With overwriteable media and no option blank=fast|all present it expands	an  even-
	      tual  ISO-9660  filesystem  on  media.  It  is assumed that this image's inner size
	      description points to the end of the valuable data.   Overwriteable  media  with	a
	      recognizable  ISO-9660  size  will  be regarded as appendable rather than as blank.
	      I.e. options -msinfo and -toc will work.	-toc will always show  a  single  session
	      with its size increasing with every added mkisofs image.
	      If not overridden by option write_start_address=, the track with the new image will
	      be placed behind the end of the old one. One may use  option  assert_write_lba=  to
	      make sure that media state and mkisofs job do match.
	      --grow_overwriteable_iso	causes	option	blank=fast|all	to invalidate an eventual
	      ISO-9660 image by altering the first few bytes of block 16 on overwriteable  media.
	      Option -multi is tolerated in order not to hamper true multi-session media.
	      An equivalent of growisofs -Z for overwriteable media is:
	      mkisofs | cdrskin --grow_overwriteable_iso blank=fast [-multi] -
	      With multi-session DVD, blank=fast will act like dvd+rw-format -blank=full .
	      growisofs -dvd-compat is roughly equivalent to cdrskin without option -multi.

	      Read CD-TEXT definitions from a Sony Input Sheet version 0.7T. Up to eight or seven
	      such sheets can be read by multiple input_sheet_v07t= options.  Each will define	a
	      CD-TEXT language block.
	      The information in such a sheet is given by text lines of the following form:
		purpose specifier [whitespace] = [whitespace] content text
	      [whitespace]  is	zero  or  more ASCII 32 (space) or ASCII 9 (tab) characters.  The
	      purpose specifier tells the meaning of the content text.	Empty content  text  does
	      not cause a CD-TEXT attribute to be attached.
	      The following purpose specifiers apply to the session as a whole:
		Purpose specifier   | Content example
		Text Code	    = 8859
		Language Code	    = English
		Album Title	    = Joyful Nights
		Artist Name	    = United Cat Orchestra
		Songwriter	    = Various Songwriters
		Composer	    = Various Composers
		Arranger	    = Tom Cat
		Album Message	    = For all our fans
		Catalog Number	    = 1234567890
		Genre Code	    = Classical
		Genre Information   = Feline classic music
		Closed Information  = This is not to be shown by CD players
		UPC / EAN	    = 1234567890123
		Text Data Copy Protection = OFF
		First Track Number  = 1
		Last Track Number   = 3
	      The following purpose specifiers apply to particular tracks:
		Purpose specifier   | Content example
		Track 01 Title	    = Song of Joy
		Track 01 Artist     = Felix and The Purrs
		Track 01 Songwriter = Friedrich Schiller
		Track 01 Composer   = Ludwig van Beethoven
		Track 01 Arranger   = Tom Cat
		Track 01 Message    = Fritz and Louie once were punks
		ISRC 01 	    = XYCRR1101234
	      Track numbers are decimal despite the leading 0. There should be as many track def-
	      initions as there are track source files given.
	      See libburn's doc/cdtext.txt for a detailed definition of  0.7T  and  the  possible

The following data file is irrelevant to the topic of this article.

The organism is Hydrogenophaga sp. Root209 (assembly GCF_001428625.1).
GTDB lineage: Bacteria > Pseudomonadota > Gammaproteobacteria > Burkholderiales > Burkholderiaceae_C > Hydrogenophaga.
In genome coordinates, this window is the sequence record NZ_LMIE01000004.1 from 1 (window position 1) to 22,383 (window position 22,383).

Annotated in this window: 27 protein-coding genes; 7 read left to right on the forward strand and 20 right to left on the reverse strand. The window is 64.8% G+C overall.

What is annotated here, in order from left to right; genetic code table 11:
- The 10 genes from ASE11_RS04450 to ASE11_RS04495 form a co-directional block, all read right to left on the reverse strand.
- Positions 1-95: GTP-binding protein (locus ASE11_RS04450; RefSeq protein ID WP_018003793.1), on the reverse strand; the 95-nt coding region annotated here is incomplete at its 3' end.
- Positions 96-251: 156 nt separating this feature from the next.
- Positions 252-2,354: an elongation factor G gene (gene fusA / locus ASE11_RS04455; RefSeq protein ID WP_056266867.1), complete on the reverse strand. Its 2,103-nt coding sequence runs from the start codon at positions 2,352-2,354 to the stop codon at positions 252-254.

values for Text Code, Language Code, Genre Code, Text Data Copy Protection.
	      The  Q  sub-channel settings by "UPC / EAN" and "ISRC" may be overridden by options
	      mcn= and isrc=.  This will not affect their appearance as CD-TEXT.  They may  over-
	      ride cuefile= commands CATALOG and ISRC in the same way.
	      If options -text cuefile= are given and if the cue sheet file defines CD-TEXT, then
	      only seven input_sheet_v07t= options may be given. They will then be  used  as  CD-
	      TEXT language blocks 1 to 7.
	      This  option  will get into effect only if no option textfile= is given.	The write
	      mode must be SAO on CD. All tracks must be -audio tracks.
	      The track numbers may be overridden by option cd_start_tno=.

	      List the available format descriptors as reported  by  the  drive  for  the  loaded
	      media.  Each  descriptor	line  begins  with "Format idx" and the descriptor's list
	      index, followed by a ":", the format type, the number of payload	blocks	and  that
	      same number converted to MiB.
	      The  meaning of the format types is defined by the MMC standard with command FORMAT
	      UNIT. A user will more be interested in the sizes than in the types.

	      List all ignored cdrecord options. The "-" options cannot be used as  addresses  of
	      track  sources.  No  track  source address may begin with a text equal to an option
	      which ends by "=". The list is ended by an empty line.

	      Put out a list of speed values as reported by the  output  drive	with  the  loaded
	      medium.  This  does  not necessarily mean that the medium is writable or that these
	      speeds are actually achievable. Especially the lists reported with empty	drive  or
	      with ROM media obviously advertise speeds for other media.
	      It is not mandatory to use speed values out of the listed range.	The drive is sup-
	      posed to choose a safe speed that is as near to the desired speed as possible.
	      At the end of the list, "Write speed L" and "Write speed H" are  the  best  guesses
	      for  lower  and  upper speed limit.  "Write speed l" and "Write speed h" may appear